combining pairs of difference values corresponding to consecutive located transitions to determine how to adjust a sample point used for data recovery from the data stream, wherein combining pairs of difference values corresponding to consecutive located transitions to determine how to adjust a sample point used for data recovery from the data stream comprises adjusting the sample point based on a sign and magnitude of the combined pair of difference values.

10. The method of claim 9 wherein adjusting the sample point based on a sign and magnitude of the combined pair of difference values comprises shifting a Markov chain based on the sign and magnitude of the combined pair of difference values.

11. The method of claim 10 wherein shifting a Markov chain based on the sign and magnitude of the combined pair of difference values comprises shifting the Markov chain a first amount when the magnitude of the combined pair of difference values corresponds to less than ¼ of a data bit width, and shifting a second amount double the first amount when the magnitude of the combined pair of difference values corresponds to more than ¼ of the data bit width and less than 12 of the data bit width.

12. The method of claim 9 further comprising adjusting a center point used to evaluate the combined pair of difference values when the sample point has been adjusted to compensate for effects of the sample point adjustment.

13. The method of claim 12 further comprising returning the center point to a previous value when a new combined pair of difference values based on the adjusted sample point arrives.

14. The method of claim 9 further comprising shifting the plurality of samples such that an expected location of the transitions loads to a known specified location.

15. The method of claim 9 further comprising storing difference values to facilitate pairing of difference values corresponding to consecutive transitions.

16. An eye center retrainer, the eye center retrainer comprising:

a sampler, the sampler receiving a data stream and taking a plurality of samples of the data stream;

a retrain controller, the retrain controller receiving the plurality of samples, the retrain controller comprising:

a shifter, the shifter shifting the plurality of samples into a register such that an expected location of the transitions loads to a known specified location;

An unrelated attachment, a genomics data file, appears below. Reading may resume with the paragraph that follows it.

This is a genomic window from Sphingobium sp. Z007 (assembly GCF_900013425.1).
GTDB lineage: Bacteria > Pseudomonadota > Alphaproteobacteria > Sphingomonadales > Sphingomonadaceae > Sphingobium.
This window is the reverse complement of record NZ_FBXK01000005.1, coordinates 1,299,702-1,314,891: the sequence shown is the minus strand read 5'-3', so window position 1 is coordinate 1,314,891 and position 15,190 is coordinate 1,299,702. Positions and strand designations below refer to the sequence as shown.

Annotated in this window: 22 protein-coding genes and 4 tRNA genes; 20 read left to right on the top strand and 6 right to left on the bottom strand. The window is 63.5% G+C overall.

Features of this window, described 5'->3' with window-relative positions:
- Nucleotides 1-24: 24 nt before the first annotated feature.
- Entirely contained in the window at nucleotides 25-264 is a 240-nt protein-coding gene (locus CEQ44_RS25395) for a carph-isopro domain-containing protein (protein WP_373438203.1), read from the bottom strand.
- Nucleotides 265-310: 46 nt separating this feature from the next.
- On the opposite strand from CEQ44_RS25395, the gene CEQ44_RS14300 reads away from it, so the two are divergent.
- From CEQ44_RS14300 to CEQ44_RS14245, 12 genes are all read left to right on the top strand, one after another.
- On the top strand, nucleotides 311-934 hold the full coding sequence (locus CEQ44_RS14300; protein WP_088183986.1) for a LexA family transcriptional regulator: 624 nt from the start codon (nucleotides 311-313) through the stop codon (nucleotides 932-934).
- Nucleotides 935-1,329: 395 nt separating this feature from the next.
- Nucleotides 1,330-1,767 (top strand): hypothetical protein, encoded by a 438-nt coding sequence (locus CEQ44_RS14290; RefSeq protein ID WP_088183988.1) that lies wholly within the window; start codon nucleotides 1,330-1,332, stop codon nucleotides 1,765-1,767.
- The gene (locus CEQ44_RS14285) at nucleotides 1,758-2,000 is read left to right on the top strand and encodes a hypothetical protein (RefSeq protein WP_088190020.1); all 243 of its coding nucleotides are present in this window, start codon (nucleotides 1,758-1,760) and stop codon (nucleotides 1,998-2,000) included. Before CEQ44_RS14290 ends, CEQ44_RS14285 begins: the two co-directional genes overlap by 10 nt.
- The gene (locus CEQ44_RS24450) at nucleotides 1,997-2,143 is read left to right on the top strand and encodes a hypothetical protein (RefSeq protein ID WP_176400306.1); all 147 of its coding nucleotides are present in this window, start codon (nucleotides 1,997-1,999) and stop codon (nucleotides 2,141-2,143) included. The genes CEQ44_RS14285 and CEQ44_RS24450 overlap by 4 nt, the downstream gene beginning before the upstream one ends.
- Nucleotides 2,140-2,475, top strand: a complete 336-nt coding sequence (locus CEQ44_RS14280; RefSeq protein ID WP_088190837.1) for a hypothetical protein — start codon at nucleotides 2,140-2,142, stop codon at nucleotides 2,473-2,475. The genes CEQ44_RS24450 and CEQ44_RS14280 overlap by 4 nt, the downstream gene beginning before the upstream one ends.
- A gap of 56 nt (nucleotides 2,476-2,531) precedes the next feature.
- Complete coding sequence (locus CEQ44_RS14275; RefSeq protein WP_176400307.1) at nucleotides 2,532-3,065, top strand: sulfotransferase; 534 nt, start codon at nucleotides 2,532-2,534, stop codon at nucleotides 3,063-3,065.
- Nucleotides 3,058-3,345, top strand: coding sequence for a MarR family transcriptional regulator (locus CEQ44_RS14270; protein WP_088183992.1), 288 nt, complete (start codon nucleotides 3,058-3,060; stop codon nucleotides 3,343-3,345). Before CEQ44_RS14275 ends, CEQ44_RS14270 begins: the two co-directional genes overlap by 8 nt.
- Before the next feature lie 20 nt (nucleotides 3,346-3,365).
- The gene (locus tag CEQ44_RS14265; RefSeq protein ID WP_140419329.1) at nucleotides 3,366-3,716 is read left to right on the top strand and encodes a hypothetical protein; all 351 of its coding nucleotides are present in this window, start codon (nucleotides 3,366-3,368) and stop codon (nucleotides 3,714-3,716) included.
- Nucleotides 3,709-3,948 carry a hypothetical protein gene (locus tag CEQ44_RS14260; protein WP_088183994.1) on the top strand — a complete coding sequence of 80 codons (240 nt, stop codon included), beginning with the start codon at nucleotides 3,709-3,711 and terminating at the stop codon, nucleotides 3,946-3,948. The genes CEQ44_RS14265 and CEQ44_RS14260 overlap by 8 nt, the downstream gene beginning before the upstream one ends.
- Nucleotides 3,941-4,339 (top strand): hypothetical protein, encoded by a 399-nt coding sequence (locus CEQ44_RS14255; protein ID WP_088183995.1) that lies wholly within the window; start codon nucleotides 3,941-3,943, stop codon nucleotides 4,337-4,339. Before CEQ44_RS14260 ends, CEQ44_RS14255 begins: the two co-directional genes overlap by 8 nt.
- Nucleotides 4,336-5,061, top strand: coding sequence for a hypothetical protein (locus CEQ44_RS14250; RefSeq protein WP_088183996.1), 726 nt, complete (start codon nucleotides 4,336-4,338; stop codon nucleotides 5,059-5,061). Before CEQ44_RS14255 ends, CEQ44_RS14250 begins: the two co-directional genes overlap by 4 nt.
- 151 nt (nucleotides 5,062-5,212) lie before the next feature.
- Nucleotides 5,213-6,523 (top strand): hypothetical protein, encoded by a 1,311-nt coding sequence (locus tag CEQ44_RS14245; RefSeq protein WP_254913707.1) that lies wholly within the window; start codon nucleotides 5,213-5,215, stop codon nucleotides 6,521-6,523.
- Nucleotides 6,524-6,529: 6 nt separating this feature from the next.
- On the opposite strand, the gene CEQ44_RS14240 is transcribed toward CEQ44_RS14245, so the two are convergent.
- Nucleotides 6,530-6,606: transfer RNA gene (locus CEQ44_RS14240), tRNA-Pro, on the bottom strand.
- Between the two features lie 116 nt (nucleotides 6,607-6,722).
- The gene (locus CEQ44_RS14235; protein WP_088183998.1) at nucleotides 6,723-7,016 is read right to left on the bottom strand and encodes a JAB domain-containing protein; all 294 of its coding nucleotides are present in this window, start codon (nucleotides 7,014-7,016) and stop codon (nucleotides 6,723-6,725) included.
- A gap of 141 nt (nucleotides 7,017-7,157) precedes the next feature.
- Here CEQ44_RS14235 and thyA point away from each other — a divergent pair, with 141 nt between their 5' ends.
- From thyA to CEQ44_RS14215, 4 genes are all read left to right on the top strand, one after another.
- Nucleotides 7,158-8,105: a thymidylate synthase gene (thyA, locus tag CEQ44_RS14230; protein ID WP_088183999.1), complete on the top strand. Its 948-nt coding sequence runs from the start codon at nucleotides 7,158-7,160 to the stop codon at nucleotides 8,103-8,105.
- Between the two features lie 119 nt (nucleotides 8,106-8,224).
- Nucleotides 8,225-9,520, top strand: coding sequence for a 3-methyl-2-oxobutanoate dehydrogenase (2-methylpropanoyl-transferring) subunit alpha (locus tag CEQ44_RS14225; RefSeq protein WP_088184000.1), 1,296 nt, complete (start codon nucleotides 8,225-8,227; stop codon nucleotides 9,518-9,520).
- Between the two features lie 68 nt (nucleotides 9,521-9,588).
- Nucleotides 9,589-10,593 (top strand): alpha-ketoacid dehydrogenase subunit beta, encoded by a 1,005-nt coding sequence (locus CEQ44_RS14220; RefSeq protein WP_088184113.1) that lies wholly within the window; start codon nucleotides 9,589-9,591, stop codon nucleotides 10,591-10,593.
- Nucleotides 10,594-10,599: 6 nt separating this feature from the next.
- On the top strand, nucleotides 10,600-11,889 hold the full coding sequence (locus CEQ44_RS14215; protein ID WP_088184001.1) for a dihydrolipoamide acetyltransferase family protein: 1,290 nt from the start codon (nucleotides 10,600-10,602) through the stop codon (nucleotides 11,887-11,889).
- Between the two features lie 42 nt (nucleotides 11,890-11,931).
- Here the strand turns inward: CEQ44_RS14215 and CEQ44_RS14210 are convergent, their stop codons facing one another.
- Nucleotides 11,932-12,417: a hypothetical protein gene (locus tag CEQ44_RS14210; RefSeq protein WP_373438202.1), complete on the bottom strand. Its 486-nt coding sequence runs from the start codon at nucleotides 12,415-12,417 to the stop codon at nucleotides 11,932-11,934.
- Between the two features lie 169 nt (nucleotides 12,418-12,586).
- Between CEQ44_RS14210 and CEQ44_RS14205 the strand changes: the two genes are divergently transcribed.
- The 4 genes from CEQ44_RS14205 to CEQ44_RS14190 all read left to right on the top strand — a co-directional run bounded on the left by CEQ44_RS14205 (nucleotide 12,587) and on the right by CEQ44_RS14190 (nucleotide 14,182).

an expected value comparator, the expected value comparator comparing locations of transitions in the register to the expected location to generate difference values;

a difference value register, the difference value register storing the difference values;

value selection logic, the value selection logic combining pairs of difference values corresponding to consecutive transitions in the data stream; and

chain control logic, the chain control logic summing pairs of difference values to generate adjustment values, chain control logic shifting a chain in response to the adjustment values to adjust a sample point used for data recovery from the data stream based on a sign and magnitude of the summed pair of difference values.

17. The eye center retrainer of claim 16 wherein the chain control logic shifts the chain a first amount when the magnitude of the combined pair of difference values corresponds to less than ¼ of a data bit width, and wherein the control logic shifts the chain a second amount double the first amount when the magnitude of the combined pair of difference values corresponds to more than ¼ of the data bit width and less than ½ of the data bit width.

18. The eye center retrainer of claim 16 wherein the chain control logic adjusts a center point used to evaluate the adjustment values when the sample point has been adjusted to compensate for effects of the sample point adjustment and wherein the control logic control logic returns the center point to a previous value when an adjustment value based on the adjusted sample point arrives.

Description

This invention generally relates to communication, and more specifically relates to eye center determination in communication systems.